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Fitness watches help you keep tabs on vital statistics

Jim Rossman
Dallas Morning News

I’m old enough to have seen wristwatches fall out of favor, replaced by the cellphones in our pockets.

But everything eventually makes a comeback, and watches are now getting lots of buzz, thanks to Samsung and Apple and a few other gadget makers.

Of course, the Apple Watch could bring in lots of first-time watch-wearers.

The Apple Watch will be released next year; meanwhile, other companies are releasing fitness watches. Today we are looking at two, the Garmin Vivosmart and the Wellograph Wellness Watch.


The Wellness Watch from Wellograph ($349, is a close cousin of the Apple Watch in the fit, finish and design departments.

What the Wellograph does — health monitoring and telling time — it does well.

It’s not a smartwatch. It does sync with your phone or tablet to report on the health data it collects, but it does not have any data functionality such as reading texts, controlling music or answering phone calls, like some other watches.

A heart-rate monitor is built in to the backside of the watch case.

The Wellograph is the first watch I’ve tried that could read my heart rate continuously. It’s a great feature — one that Apple included in its watch.

Apple has also copied Wellograph’s sapphire glass watch face, which is the most scratch-resistant glass I’ve ever seen.

As you’d expect, there’s also a pedometer, powered by a nine-axis motion sensor. Mine was wildly inaccurate at first, but a software update during my test period brought adjustable sensitivity to improve accuracy.

The watch has a 1.26-inch monochrome display (not a touchscreen) that’s controlled by two buttons. If you’ve ever had to navigate the hierarchical menus of a printer, you’ll be right at home with the Wellograph.

Aside from time, steps taken and heart rate, the other modes include a graph of activity vs. idle time during the day, and a stopwatch.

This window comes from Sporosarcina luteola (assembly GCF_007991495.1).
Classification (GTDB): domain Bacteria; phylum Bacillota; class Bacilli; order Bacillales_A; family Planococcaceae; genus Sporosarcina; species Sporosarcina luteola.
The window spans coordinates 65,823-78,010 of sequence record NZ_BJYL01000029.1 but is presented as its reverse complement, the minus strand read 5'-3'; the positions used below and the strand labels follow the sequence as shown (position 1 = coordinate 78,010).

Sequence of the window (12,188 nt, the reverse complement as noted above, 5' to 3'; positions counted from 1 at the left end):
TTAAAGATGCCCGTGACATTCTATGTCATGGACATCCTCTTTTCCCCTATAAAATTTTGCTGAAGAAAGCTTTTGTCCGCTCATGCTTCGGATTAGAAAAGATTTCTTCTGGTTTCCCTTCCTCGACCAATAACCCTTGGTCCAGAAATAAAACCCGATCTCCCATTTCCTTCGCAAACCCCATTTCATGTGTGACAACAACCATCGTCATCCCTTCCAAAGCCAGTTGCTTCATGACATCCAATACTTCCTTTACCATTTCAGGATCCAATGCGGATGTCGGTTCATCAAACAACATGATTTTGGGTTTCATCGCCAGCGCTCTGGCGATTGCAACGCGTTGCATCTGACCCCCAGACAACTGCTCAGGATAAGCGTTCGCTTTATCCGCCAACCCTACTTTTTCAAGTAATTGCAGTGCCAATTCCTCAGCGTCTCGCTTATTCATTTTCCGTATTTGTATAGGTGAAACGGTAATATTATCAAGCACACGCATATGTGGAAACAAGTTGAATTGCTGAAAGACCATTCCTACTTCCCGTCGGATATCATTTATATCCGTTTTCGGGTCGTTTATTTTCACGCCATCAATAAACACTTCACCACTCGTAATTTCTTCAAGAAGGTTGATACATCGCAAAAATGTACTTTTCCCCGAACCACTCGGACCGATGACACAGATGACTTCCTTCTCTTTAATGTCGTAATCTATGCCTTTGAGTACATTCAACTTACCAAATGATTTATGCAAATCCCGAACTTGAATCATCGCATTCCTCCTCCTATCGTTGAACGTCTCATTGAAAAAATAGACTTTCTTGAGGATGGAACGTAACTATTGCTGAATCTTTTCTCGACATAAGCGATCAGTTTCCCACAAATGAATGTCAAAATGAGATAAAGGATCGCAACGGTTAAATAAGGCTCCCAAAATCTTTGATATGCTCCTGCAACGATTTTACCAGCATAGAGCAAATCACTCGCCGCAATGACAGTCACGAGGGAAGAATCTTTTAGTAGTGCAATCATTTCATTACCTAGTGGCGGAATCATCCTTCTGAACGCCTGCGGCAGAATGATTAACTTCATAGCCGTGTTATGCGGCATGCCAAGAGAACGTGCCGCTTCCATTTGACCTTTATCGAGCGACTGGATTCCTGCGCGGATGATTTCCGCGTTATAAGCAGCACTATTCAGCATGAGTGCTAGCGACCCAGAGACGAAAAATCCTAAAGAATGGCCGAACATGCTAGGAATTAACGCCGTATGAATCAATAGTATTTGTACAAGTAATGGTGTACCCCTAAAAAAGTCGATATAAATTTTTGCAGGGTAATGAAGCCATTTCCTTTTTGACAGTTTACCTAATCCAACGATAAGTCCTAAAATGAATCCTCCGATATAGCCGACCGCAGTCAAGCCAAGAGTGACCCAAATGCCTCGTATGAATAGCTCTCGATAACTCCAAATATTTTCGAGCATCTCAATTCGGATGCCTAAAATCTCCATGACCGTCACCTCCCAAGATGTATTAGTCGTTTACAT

The watch syncs with a free smartphone app available for iOS, Android and Windows phones.

You can sync the phone whenever it’s convenient. The watch can store four months of data.

It’s waterproof down to 160 feet, and it can run seven days on a charge.

The Wellograph charges on a small magnetic dock that connects to power through USB.

It weighs just 3.5 ounces, and while it’s rather thick, the Wellograph did not get in the way of my regular activities.

Yes, the Wellograph’s retail price is $349, which is in line with the entry-level price for the Apple Watch.

I like the Wellograph, but at that price, I like it a lot less after watching Apple chief executive Tim Cook’s introduction of the Apple Watch, which has a color touchscreen and many more features.

Pros: Beautiful design, tough screen, heart rate monitor built in, easy to wear.

Cons: Expensive. Limited feature set for the price.

Bottom line: Wellograph has the high-end fitness watch market cornered for now. Let’s see how they react when Apple jumps in next year.


Back in August, I tried the Garmin Vivofit, a very nice fitness monitor.

I ended a write-up with, “If the Vivofit were able to show me my text messages, upcoming appointments or the caller ID of my smartphone, I could be a smartwatch convert.

“Until then, I’m happy with the Vivofit’s existing features and can’t wait to see where this market is headed.”

I wish I could take the credit, but Garmin must have had the Vivosmart in the pipeline already.

The Vivosmart ($169.99 and $199.99 with a heart rate monitor at has all the fitness features of the Vivofit, plus some smartwatch features, such as caller ID display and the ability to read incoming text messages or other notifications from your smartphone. It can also control your music playback.

The Vivosmart has a small touchscreen. Users swipe across to change the information displayed.

A quick double-tap turns on the display, which is easy to read.

It auto-syncs to your smartphone, which worked well. When I checked the Garmin Connect app on my iPhone, the step count was always current.

Garmin added vibration alerts to the Vivosmart, which is brilliant.

The Vivofit flashes a red bar on the screen when it wants you to get up and move; the Vivosmart vibrates on your wrist.

You can also set simple alarms that vibrate, and even have it vibrate for incoming calls or messages if your phone is set to silent mode.

It has a good motion sensor/pedometer and accurately tracks movement and calories burned.

Heart rate is taken with an optional band worn around the user’s chest.

The Vivosmart’s battery needs a weekly charge, which is done with a strange spring-loaded dock with pins that connect to contacts on the back of the band.

Pros: Great fitness monitoring, good smartphone integration and a great design that’s comfortable to wear, plus it’s priced right.

Cons: Wish it had a built-in heart rate monitor.

Bottom line: This is the right combination of features for me. It’s a winner.